CORRInsights®: Is Increased Acetabular Cartilage or Fossa Size Associated With Pincer Femoroacetabular Impingement?

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Pincer-type femoroacetabular impingement (FAI) is defined as either a focal or global overcoverage of the femoral head by the acetabulum [2]. This pathoanatomy is thought to cause impingement and injury to the acetabular labrum, resulting in secondary injury to the articular cartilage and in some patients, osteoarthritis (OA) [4]. On the other end of the spectrum is acetabular dysplasia, where the femoral head is undercovered by the acetabulum leading to a decrease in the amount of weight bearing articular cartilage. Subsequently, increased forces across the joint can, in some patients, lead to OA [3, 8, 12].
Pincer FAI has been defined variably, including a lateral center-edge angle (LCEA) over 40° or 45° and/or an anterior center-edge angle (ACEA) over 40°. Acetabular profunda, acetabular protrusion, or the presence of a crossover sign are also used to describe pincer FAI [2].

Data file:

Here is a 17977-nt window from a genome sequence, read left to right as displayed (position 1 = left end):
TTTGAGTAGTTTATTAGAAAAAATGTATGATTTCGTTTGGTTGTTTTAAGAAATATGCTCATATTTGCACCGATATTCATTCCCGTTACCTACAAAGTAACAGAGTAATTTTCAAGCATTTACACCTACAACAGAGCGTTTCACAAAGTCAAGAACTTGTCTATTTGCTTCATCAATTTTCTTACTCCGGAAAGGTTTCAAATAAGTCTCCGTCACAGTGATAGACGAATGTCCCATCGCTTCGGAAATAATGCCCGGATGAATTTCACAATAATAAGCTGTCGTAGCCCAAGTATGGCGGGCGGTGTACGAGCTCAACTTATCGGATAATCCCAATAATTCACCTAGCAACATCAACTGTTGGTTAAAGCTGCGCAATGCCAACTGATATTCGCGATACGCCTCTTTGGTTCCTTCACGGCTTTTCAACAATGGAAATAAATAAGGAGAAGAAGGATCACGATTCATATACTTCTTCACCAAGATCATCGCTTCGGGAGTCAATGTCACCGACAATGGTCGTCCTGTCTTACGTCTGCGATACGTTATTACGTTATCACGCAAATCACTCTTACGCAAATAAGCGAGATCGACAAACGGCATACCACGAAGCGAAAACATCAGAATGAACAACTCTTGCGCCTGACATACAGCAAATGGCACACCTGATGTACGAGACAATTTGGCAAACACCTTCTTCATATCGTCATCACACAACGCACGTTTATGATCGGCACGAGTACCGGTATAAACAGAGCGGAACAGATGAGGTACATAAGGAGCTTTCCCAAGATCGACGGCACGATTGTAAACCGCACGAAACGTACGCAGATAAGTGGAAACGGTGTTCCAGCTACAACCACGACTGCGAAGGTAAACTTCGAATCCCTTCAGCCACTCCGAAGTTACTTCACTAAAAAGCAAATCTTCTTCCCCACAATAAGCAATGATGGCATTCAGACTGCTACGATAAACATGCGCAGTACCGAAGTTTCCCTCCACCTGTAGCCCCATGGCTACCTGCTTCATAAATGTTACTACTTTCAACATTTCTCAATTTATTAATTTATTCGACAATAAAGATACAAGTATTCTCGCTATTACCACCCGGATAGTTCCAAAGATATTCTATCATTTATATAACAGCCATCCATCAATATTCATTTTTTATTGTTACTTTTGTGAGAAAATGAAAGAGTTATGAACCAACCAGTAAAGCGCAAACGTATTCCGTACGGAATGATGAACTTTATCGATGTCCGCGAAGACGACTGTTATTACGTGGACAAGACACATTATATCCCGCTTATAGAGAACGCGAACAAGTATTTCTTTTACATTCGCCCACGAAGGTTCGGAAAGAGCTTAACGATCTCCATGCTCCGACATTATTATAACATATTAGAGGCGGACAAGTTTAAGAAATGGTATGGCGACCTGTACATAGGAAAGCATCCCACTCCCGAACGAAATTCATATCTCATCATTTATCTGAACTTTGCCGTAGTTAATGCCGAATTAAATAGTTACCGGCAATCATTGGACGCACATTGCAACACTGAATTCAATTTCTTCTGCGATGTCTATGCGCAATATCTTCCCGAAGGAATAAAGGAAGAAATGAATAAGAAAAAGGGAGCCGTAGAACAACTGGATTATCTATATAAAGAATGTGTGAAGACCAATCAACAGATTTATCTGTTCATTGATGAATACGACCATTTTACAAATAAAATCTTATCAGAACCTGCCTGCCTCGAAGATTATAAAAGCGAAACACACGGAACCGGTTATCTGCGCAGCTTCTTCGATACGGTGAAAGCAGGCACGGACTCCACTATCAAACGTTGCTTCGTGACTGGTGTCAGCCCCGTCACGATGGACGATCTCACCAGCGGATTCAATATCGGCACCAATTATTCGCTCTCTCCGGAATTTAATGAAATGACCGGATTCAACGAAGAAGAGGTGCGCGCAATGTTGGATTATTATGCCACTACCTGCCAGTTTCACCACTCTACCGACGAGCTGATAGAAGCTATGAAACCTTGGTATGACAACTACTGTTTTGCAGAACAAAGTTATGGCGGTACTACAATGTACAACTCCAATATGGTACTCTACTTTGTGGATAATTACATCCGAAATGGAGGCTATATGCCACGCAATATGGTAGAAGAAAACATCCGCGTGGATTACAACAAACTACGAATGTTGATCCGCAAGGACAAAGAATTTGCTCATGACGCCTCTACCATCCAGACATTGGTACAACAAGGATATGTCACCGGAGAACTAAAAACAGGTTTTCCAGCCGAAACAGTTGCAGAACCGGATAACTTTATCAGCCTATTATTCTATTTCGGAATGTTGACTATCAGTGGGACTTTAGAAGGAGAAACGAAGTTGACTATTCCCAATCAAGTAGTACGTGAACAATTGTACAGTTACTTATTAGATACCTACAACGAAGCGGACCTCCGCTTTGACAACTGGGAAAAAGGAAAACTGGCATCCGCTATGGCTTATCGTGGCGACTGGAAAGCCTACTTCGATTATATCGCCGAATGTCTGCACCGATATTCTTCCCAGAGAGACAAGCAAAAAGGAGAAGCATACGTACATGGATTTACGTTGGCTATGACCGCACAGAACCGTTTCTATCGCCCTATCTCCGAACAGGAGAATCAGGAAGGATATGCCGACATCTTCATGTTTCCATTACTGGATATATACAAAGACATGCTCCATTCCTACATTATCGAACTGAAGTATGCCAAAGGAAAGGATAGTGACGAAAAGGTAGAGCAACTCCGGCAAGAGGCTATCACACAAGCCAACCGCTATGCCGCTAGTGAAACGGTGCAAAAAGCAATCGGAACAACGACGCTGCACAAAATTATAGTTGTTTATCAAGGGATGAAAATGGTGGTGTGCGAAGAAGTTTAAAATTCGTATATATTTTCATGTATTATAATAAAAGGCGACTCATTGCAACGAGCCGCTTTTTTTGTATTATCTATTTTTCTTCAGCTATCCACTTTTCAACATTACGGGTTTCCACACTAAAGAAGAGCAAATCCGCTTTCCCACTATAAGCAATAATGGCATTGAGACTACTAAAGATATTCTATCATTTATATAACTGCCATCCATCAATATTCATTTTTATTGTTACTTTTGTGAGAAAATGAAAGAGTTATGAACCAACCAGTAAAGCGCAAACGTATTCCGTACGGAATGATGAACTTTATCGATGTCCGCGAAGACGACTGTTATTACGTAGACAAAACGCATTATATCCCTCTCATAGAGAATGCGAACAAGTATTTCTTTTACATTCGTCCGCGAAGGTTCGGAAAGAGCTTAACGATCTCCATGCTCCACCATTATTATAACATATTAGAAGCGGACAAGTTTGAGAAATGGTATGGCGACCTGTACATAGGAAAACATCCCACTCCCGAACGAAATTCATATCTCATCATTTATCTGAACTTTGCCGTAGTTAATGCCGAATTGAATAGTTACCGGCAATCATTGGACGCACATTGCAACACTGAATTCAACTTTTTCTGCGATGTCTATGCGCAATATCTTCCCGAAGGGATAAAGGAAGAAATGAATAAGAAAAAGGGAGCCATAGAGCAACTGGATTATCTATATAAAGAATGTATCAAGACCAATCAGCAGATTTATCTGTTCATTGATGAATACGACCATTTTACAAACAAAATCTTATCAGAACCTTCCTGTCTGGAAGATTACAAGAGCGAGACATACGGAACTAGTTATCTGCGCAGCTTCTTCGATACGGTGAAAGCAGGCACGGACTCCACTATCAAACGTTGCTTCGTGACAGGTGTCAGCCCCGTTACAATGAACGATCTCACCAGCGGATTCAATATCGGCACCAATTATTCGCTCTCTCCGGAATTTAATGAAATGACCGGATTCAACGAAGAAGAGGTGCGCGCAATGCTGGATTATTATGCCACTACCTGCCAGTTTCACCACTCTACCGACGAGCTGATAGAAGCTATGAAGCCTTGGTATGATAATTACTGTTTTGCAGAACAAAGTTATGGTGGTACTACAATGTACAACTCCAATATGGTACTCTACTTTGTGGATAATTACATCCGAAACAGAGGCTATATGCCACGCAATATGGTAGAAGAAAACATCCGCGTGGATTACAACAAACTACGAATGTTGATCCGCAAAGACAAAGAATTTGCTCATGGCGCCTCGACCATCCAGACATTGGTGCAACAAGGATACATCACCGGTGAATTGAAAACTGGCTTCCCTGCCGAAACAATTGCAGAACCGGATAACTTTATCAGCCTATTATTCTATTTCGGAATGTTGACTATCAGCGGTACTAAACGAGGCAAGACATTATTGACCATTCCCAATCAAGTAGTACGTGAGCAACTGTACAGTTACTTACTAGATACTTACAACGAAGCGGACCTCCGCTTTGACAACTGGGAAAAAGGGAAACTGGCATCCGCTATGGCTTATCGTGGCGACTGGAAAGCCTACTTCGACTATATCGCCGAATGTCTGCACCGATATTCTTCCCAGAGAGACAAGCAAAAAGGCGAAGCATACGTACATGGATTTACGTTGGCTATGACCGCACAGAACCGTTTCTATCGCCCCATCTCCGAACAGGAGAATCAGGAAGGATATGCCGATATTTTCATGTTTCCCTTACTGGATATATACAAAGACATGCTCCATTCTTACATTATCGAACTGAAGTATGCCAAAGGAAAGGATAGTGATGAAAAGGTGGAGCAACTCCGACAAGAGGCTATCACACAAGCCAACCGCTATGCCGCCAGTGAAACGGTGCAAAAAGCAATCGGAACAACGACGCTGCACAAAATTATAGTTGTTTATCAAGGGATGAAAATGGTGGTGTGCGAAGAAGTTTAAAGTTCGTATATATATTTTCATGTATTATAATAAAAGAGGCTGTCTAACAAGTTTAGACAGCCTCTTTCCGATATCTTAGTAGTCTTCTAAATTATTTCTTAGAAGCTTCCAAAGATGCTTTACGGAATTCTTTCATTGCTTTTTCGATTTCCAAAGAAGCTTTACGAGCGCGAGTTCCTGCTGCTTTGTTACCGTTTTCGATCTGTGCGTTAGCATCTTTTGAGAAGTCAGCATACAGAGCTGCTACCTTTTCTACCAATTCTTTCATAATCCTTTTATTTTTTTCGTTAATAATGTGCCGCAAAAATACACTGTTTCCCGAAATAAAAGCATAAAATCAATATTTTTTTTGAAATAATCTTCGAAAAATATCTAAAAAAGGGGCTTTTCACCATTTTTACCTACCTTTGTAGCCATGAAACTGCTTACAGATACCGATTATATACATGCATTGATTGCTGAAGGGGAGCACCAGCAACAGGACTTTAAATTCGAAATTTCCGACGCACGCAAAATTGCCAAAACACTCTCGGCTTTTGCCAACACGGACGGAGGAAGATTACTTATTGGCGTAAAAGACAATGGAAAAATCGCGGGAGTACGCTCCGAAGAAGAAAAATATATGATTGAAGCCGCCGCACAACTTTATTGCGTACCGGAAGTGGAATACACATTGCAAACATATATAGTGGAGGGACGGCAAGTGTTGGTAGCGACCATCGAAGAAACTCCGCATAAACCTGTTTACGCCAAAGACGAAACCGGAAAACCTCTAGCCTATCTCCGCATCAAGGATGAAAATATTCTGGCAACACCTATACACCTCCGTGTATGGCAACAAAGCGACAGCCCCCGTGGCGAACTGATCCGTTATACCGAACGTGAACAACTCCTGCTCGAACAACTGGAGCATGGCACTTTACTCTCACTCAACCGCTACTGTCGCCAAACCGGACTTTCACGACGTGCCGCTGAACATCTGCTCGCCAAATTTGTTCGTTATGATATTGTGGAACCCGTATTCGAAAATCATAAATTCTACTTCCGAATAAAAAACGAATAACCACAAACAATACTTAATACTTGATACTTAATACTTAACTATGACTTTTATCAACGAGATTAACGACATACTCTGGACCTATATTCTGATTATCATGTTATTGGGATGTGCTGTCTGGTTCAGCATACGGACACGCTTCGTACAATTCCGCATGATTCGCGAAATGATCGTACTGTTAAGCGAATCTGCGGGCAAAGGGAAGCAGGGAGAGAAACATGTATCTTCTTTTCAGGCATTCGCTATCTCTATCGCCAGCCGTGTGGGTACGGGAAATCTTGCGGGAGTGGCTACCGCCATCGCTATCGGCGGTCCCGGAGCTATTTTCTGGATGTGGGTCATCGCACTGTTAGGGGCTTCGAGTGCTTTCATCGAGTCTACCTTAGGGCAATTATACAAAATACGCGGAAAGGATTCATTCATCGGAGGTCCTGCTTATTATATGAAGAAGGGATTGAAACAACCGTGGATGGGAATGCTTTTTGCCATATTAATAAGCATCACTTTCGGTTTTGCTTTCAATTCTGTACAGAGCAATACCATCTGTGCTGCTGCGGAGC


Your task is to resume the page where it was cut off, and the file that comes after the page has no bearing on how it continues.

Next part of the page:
There has been little consensus regarding a radiographic definition of pincer FAI [6]. In a cross-sectional study, Gosvig and colleagues [5] reported a relationship between pincer morphology and radiographic OA [5]. Conversely, one prospective study [11] reported no relationship between pincer FAI and OA development, while another prospective study reported a protective effect of pincer FAI on the development of OA [1]. Acetabular dysplasia is more-consistently associated with the development or presence of OA [1, 11]. In one of those studies [1], patients with an LCEA over 40° and an ACEA over 40° had a relative risk of developing incident OA over a 5-year period of 0.34 compared to the rest of the cohort, meaning they were three times less likely to develop OA.
In turn, pincer treatment with acetabuloplasty has been associated with poorer outcomes of hip preserving surgery when compared to other indications [7, 9]. This makes furthering our understanding of pincer FAI a critical focus of research in the field of hip preservation surgery. Pun and colleagues have reported on a measure of pincer FAI looking at acetabular fossa size and size of the weight bearing cartilage that is present in the acetabulum. This adds to prior work by Steppacher and colleagues [10], who similarly identified that patients with different morphologies of pincer FAI have differing amounts of weight-bearing cartilage in their acetabulum.
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